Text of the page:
In my personal experience as a student, I have encountered many teachers who’ve used a variety of different methods to teach me literacy. In Grade 3, I remember receiving a grammar workbook that required at least 2 pages completed each day. My English teacher would spend the entire class instructing us about the proper mechanics of literacy such as sentence structure, grammar, punctuation, etc. The dreaded workbooks consisted of unfinished sentences that we had to complete with correct verb conjugations and responses in the appropriate past/present/ future tenses. This emphasis on mechanics was perhaps due to the fact that English was considered a second language in the school/country I was living in. Nevertheless, my elementary experiences of learning literacy were very limited in this way.
Then in Grade 8, learning literacy changed for me. I had just moved to Canada and one of my very first assignments was to write my own short story. I almost couldn’t believe it was a real assignment! This was simply because I perceived literacy as showing competence in the mechanics as efficiently, not effectively, as possible. For the longest time, I thought my leisure reading of Archie comics and secret journal writing didn’t count in demonstrating the full extent of my literacy. By being able to write my own short story, not complete someone else’s, I was able to show my understanding, insights, and literacy skills. I look back to that short story with a smile because it ultimately exempted me from being placed in an ESL classroom and enabled me to deepen and expand my literacy.
I ramble about such experiences because I realize how open to interpretation teaching and learning literacy can be. This poses the essential question: How can I effectively assess the differences in literacy among students? In my Curriculum & Instruction course at the University of Lethbridge, I completely had a light bulb moment in addressing this question when New Literacy Studies was introduced and discussed. In Making Literacy Real, Larson & Marsh describe how New Literacy Studies (NLS) help “understand that literacy learning does not simply occur in formal or informal settings, or in or out of school, but also occurs in-between everyday interaction as tools for building and maintaining social relations” (18). This practice argues that it is the role of an effective Language Arts teacher, to show his/her students how learning literacy is a profoundly social process and practice (22) - not just mastering reading and writing skills in the classroom. I felt a strong connection to this with my personal experiences and couldn’t help but ponder on this enlightening practice. In their work, Larson & Marsh detail how NLS can be incorporated in classrooms in the form of readers’ and writers’ workshops that promote students’ autonomy.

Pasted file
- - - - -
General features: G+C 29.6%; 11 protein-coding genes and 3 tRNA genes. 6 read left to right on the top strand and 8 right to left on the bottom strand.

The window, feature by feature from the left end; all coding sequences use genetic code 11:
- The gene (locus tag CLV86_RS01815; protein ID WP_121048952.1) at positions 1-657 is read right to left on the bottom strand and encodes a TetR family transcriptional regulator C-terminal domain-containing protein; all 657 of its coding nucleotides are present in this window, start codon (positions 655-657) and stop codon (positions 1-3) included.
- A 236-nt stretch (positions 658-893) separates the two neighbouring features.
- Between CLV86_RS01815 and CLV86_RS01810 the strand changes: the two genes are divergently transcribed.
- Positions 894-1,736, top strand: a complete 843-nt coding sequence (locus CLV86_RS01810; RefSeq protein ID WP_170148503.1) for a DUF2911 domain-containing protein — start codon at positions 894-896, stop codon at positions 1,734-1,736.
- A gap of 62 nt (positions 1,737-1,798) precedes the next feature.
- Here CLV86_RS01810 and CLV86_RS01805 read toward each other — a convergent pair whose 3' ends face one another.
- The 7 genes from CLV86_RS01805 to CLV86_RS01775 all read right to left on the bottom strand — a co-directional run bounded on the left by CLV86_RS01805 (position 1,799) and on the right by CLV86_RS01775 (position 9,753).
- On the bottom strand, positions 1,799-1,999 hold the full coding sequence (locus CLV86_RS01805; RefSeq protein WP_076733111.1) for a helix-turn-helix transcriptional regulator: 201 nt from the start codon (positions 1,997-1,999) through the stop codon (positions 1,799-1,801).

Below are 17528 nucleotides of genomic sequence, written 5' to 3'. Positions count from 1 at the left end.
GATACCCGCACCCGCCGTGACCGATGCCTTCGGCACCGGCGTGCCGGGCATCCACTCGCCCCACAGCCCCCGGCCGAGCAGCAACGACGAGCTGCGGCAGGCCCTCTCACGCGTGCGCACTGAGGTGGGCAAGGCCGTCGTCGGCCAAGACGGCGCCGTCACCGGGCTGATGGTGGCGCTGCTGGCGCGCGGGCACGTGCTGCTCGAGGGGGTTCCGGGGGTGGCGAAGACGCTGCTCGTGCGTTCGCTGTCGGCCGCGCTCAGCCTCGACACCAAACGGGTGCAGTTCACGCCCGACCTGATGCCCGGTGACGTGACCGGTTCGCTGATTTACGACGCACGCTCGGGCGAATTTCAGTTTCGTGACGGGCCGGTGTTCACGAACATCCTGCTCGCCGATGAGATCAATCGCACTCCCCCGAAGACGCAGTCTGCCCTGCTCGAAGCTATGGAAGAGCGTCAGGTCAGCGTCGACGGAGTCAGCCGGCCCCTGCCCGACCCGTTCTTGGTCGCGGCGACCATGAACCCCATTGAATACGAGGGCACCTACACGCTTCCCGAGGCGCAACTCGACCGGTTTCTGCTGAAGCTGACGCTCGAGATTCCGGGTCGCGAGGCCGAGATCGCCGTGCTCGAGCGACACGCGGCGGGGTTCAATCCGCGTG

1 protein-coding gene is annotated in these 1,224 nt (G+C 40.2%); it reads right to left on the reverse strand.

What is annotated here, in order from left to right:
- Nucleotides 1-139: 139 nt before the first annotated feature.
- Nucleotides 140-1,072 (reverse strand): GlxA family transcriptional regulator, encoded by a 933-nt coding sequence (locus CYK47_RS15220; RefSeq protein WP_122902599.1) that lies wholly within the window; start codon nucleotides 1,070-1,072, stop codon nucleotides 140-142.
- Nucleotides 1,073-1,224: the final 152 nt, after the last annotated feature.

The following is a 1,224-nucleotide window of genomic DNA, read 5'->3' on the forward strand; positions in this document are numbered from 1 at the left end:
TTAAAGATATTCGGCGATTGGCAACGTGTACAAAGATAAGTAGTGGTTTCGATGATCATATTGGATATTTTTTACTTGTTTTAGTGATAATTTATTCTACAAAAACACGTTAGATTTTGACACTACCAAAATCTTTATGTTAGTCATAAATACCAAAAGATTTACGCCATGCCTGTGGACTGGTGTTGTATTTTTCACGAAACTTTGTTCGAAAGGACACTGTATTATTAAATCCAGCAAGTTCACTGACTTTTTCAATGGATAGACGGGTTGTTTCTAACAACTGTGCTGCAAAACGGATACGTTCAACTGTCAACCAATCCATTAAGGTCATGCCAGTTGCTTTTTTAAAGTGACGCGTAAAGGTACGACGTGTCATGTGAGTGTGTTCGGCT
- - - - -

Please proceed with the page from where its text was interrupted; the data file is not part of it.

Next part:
Exploring NLS and its impact on students’ literacy learning is definitely a worthwhile practice that I will invest in so that my students can use their literacy to not only excel in my classroom, but to enrich their lives.
Thank you for reading! Feel free to comment or share your thoughts :) Until next time!